Tuesday, March 12, 2013

Colored Mosaic Tiles


Shape sorting

Materials: Colored mosaic tiles, lazy susan, sorting tray, smaller trays, 6 sheets plain white paper, one piece paper for recording the number of tiles in each group


Set up:

  • Place sorting tray in the center of the table on top of the lazy susan and place one mosaic piece in each compartment. 
  • Tape piece of white paper in each work space and set out a marker.
  • Place a small container with a few handfuls of tiles for sorting.


Step one: Sort

We worked together to sort the mosaic pieces according to color and shape. As the children worked, they needed to be patient with peers and take turns to spin the lazy susan to reach the compartment they needed to put their pieces in. We also worked on identifying each color / shape and reconfiguring the shapes to make larger shapes.

Step two: Count

We emptied each collection of tiles into a container and counted them. When we were finished counting, I placed a tile on a piece of paper and wrote the number next to it. As we worked the children made guesses as to which pile contained the most or least numbers of tiles in it.

Step three: Design and Draw

Each child had a piece of paper taped on the table in front of them to create designs and a marker to add details. The theme most of the children chose was “bad guy traps” - a carry over from something they were working on with larger building materials during free play. As they worked a story about bad guys unfolded in which the bad guys needed to be trapped. 

Some of the children had other ideas about things they would like to create with the tiles, but they were interested in the bad guy trap story and asked questions as they worked on their own designs. 


Sam made a fox and a lotus flower.

Carmen sorted her pieces into loose piles around her paper and colored between the tiles. She also worked on naming the colors and shapes on her paper.


Step Four: take a break and revisit

After concentrating for quite a while, the children moved on to jumping, running and dancing around the room. (This is a very important part of their work children because it gives them a chance to process what they already learned so that they can come back to the activity focused and ready to learn more.)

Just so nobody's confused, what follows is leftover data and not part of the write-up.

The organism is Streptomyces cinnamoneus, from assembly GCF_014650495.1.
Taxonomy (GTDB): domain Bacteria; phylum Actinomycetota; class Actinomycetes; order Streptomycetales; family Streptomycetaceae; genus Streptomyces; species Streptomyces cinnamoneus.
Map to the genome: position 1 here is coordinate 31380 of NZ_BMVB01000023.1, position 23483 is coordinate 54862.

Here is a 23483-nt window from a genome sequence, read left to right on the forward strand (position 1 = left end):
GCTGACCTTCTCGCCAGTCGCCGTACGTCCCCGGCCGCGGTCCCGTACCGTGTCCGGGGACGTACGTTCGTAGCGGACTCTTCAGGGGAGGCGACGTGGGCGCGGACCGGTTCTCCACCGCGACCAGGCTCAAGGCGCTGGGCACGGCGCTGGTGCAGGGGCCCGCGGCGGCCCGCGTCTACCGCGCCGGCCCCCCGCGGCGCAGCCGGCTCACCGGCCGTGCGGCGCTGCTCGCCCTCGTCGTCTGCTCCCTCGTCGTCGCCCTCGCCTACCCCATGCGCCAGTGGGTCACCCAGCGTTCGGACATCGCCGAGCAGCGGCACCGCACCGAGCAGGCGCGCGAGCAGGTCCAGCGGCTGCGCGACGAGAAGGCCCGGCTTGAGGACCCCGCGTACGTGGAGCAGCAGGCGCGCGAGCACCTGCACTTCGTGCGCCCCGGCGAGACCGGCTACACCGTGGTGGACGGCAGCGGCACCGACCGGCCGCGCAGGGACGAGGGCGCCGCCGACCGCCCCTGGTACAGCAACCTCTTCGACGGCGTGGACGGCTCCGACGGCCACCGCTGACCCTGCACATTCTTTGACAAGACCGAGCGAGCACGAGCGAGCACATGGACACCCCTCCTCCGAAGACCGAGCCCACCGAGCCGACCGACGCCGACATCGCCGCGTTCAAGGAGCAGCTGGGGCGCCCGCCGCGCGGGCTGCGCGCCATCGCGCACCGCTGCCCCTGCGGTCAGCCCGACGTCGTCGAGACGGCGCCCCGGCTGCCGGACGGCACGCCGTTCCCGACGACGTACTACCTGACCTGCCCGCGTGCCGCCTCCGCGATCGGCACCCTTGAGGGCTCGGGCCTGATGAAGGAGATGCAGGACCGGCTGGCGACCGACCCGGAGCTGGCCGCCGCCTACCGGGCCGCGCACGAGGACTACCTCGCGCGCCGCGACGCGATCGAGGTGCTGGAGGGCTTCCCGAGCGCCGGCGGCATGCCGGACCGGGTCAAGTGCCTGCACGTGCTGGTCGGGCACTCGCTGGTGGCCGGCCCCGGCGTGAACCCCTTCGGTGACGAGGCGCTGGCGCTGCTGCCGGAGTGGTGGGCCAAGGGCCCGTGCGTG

Later Sam looked interested in building again so I showed him how to build a house using the mosaics. He came up with an alternate plan using one square and one triangle, then he added “driveways” by drawing two parallel lines in front of the “houses” and “garages” on his page.


Step Five: Teach a friend what you know

After watching Sam’s work I called the other children over to see his plan for buildng a house. We talked about how a collection of houses is called a neighborhood. I asked Sam to explain what he was doing so that other people might be able to make houses if they wanted to. Sam walked the other children through the step by step process he used to create his project, then he recreated some houses on the paper of the children who were still confused by the process. After watching Sam’s demonstration, the girls decided to make some houses for themselves. 
Logan, Jackson, Will and Carmen on the other hand, were engrossed in their animal dress up game so they decided they didn’t want to make any more houses. They did stick around to watch as Sam worked with the other children. Later we all took turns counting the houses on each paper and we compared the numbers of houses to see who had drawn the most in their neighborhood.

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